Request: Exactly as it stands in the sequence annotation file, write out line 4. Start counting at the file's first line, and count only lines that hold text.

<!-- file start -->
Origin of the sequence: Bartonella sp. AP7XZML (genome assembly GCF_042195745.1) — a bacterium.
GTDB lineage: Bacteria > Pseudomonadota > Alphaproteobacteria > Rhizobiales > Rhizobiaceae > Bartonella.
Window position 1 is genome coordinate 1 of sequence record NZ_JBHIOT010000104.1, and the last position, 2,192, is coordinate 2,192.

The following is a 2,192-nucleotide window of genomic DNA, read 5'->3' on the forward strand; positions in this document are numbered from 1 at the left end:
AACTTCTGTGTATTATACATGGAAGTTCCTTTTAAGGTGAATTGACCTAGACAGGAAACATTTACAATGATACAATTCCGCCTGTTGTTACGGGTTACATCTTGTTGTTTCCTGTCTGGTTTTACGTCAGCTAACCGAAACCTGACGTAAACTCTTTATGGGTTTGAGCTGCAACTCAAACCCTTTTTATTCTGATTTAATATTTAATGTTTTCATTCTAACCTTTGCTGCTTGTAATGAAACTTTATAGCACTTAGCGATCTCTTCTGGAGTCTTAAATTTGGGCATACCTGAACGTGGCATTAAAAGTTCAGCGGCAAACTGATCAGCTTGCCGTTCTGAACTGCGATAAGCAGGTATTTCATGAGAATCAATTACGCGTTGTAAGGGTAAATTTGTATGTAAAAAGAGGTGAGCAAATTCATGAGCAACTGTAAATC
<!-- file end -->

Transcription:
The following is a 2,192-nucleotide window of genomic DNA, read 5'->3' on the forward strand; positions in this document are numbered from 1 at the left end: